Puerto Rican Symphonic Orchestra Wins International Music Festival’s Gold Medal

The Symphonic Orchestra of the Ernesto Ramos Antonini Free School of Music won the gold medal at the New York International Music Festival held at Carnegie Hall in New York. The group was chosen over the youth symphony orchestras of Japan, California, and Switzerland. 

Puerto Rico boasted great talent as the Ernesto Ramos Antonini Free School of Music Orchestra obtained the first place, winning a gold medal in this global competition. In total, 67 students, between the ninth and twelfth grade, make up the Symphony Orchestra. Secretary of de Education, Jesús Rivera Sánchez thanked the youth by exalting the educational work on the island, as well as the staff of the agency working in the Free School of Music, underlining that “The students demonstrated great talent and commitment to music and its future.”

16-year-old Anthony Calderón Vizcarrondo, who plays the French horn in the Youth Symphony Orchestra, said that it was hard to forget what happened night at Carnegie Hall: “When we heard that we won we began to skip, we all embraced and sang ‘La Borinqueña’ [hymn].” Led by Fermín Segarra Vázquez, the group of teenagers achieved an overall score of 95% and the coveted gold medal. They had auditioned via YouTube and they were chosen to take part in the final event.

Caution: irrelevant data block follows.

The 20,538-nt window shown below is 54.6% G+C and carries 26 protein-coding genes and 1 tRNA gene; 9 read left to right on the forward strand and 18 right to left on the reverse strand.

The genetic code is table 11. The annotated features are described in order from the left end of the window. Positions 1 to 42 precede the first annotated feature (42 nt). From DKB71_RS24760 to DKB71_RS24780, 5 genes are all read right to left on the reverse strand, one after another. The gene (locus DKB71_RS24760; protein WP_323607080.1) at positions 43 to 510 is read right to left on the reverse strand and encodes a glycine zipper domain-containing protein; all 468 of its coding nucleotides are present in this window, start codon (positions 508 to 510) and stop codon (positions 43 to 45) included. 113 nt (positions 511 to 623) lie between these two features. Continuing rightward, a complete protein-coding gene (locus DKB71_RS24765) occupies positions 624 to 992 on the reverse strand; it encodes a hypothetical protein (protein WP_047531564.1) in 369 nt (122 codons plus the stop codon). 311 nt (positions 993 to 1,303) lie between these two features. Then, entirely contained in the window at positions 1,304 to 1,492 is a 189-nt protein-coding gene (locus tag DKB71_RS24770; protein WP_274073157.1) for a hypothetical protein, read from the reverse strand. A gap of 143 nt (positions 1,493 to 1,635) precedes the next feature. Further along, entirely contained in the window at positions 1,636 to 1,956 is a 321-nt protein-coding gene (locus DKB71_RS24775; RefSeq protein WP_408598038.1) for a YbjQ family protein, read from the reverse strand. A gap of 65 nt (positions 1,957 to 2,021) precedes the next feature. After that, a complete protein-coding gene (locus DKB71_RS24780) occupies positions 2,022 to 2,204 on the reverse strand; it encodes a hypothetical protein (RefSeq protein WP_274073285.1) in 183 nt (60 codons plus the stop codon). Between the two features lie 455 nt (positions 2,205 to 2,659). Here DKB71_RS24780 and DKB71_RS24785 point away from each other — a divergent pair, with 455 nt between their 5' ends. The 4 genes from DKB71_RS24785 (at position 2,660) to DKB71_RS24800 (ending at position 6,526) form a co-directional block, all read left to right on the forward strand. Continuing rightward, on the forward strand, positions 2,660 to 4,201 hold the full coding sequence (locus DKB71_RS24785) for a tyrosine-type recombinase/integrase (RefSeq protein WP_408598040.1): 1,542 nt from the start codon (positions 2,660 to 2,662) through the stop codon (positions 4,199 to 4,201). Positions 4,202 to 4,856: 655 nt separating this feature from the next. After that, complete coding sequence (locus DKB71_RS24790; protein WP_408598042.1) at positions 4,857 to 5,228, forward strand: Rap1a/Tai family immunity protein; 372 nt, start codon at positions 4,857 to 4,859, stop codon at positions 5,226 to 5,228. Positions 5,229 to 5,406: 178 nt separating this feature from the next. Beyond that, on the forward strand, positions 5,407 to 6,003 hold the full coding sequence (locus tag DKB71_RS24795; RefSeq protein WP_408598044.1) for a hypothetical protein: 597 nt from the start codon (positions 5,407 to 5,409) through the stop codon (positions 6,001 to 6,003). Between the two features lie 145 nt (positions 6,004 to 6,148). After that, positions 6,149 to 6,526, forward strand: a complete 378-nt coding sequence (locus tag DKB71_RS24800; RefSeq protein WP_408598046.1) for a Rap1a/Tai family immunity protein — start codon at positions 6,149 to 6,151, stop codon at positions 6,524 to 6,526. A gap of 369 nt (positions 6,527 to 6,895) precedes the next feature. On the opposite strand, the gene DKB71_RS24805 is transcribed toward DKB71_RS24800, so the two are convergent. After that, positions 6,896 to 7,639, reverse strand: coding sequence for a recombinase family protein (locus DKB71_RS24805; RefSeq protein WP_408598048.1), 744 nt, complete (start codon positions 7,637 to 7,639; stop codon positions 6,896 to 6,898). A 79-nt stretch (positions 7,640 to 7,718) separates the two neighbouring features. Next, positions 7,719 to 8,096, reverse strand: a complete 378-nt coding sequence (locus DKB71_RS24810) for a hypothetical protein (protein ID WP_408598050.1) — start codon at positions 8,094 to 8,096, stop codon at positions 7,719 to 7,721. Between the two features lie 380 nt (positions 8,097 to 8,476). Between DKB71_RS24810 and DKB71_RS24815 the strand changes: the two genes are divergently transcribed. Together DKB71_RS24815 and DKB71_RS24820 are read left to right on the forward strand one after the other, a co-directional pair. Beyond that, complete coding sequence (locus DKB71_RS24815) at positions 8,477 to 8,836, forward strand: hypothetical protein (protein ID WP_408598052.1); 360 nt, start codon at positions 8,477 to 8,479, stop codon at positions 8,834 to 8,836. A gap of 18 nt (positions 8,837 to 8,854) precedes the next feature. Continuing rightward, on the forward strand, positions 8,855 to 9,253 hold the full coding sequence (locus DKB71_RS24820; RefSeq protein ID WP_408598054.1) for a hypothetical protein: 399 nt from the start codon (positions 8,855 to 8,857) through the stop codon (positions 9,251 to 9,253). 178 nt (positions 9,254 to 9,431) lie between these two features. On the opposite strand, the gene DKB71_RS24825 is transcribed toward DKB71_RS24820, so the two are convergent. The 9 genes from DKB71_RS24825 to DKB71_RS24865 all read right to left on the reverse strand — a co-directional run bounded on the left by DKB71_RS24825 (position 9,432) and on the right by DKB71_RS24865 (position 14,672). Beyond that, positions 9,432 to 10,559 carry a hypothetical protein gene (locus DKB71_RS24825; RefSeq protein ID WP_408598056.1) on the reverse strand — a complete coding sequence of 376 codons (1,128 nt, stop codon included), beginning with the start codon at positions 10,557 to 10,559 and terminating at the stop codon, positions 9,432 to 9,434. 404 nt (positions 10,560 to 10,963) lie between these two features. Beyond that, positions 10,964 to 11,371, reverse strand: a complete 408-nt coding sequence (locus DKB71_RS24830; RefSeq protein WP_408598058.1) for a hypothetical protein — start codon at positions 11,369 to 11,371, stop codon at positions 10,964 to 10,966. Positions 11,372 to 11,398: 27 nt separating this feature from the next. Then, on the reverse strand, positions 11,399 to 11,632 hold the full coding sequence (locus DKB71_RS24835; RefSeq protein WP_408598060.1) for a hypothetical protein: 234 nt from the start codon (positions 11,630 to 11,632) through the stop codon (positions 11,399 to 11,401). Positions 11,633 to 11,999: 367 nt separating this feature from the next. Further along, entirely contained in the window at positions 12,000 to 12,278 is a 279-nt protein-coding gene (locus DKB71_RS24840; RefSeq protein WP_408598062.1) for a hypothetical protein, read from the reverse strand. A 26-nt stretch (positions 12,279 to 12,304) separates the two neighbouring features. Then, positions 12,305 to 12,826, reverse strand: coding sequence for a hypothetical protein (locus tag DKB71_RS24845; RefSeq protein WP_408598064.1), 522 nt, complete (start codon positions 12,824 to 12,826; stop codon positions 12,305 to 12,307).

They performed Jean Sibelius’ “Finland;” “Spain,” by Emmanuel Chabrier; and “El Cumbanchero,” by Rafael Hernández with an arrangement by José Pujols. Segarra stated that “They are happy; they can’t wait to get home, but they are happy. Their presentation went very well. There was a colleague in the audience who plays in the Orchestra of the Metropolitan Opera and he only has praise for them, especially for the execution of the “Spain,” because the end is difficult to achieve,” added Segarra, who also plays in the Puerto Rico Symphony Orchestra.

Director of the Ernesto Ramos Antonini Free School of Music in San Juan Víctor Rodríguez Deynes highlighted that from his seat in Carnegie Hall the delivery seemed “dreamlike.” He added, “It seemed to me that they were floating with their instruments, achieving a flawless sound. They even received a standing ovation when they ended their set with “El Cumbanchero.”

The students went on a tour of New York, before returning to San Juan.

Watch the students perform “El Cumbanchero” here:

For full article (in Spanish), see http://www.elnuevodia.com/cantamoslaborinquena-951506.html and http://www.elnuevodia.com/videoorquestasinfonicadelaescuelalibredemusicaganafestivalinternacional-951204.html